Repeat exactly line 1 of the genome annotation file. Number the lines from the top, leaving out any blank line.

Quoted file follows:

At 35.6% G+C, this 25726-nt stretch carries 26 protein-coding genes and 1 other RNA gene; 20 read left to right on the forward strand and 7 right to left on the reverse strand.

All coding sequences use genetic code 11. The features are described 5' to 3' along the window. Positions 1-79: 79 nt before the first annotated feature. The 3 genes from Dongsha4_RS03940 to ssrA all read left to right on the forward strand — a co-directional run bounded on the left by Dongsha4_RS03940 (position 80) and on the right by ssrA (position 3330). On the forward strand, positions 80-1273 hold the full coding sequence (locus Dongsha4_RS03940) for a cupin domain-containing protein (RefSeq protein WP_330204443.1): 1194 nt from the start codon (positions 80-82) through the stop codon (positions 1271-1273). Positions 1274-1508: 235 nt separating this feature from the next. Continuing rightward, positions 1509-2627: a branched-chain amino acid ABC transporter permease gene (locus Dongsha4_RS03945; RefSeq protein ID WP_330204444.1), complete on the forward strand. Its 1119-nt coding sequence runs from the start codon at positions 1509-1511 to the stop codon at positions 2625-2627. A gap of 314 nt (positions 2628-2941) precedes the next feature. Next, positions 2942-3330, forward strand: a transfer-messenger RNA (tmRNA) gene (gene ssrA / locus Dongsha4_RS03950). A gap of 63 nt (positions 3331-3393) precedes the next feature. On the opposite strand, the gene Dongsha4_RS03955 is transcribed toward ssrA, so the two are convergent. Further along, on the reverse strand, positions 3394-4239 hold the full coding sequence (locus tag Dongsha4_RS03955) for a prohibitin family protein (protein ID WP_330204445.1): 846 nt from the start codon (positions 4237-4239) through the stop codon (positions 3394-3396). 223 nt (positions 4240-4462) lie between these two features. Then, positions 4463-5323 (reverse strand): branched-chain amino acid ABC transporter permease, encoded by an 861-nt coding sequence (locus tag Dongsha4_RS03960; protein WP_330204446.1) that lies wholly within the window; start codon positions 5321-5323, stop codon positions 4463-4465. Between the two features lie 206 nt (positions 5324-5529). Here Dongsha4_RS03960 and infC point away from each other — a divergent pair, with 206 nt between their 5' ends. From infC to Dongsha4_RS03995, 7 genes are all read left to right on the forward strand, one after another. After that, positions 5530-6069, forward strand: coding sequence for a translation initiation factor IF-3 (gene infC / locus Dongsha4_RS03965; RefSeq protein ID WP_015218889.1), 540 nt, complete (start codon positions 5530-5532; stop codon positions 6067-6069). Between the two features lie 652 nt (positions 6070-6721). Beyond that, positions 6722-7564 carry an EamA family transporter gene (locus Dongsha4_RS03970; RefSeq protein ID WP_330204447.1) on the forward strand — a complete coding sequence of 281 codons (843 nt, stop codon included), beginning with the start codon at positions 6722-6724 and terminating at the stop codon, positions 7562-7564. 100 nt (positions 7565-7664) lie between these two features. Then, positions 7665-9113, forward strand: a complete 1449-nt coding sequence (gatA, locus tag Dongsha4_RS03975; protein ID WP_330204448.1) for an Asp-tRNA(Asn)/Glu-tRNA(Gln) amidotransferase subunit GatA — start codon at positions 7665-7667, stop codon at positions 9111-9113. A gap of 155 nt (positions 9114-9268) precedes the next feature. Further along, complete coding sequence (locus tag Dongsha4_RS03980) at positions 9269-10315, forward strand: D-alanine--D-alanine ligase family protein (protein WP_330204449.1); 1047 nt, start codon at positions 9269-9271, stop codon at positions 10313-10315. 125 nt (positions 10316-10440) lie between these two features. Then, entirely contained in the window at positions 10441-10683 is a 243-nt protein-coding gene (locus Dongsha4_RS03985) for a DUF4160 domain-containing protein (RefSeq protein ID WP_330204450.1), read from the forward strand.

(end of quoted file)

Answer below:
At 35.6% G+C, this 25726-nt stretch carries 26 protein-coding genes and 1 other RNA gene; 20 read left to right on the forward strand and 7 right to left on the reverse strand.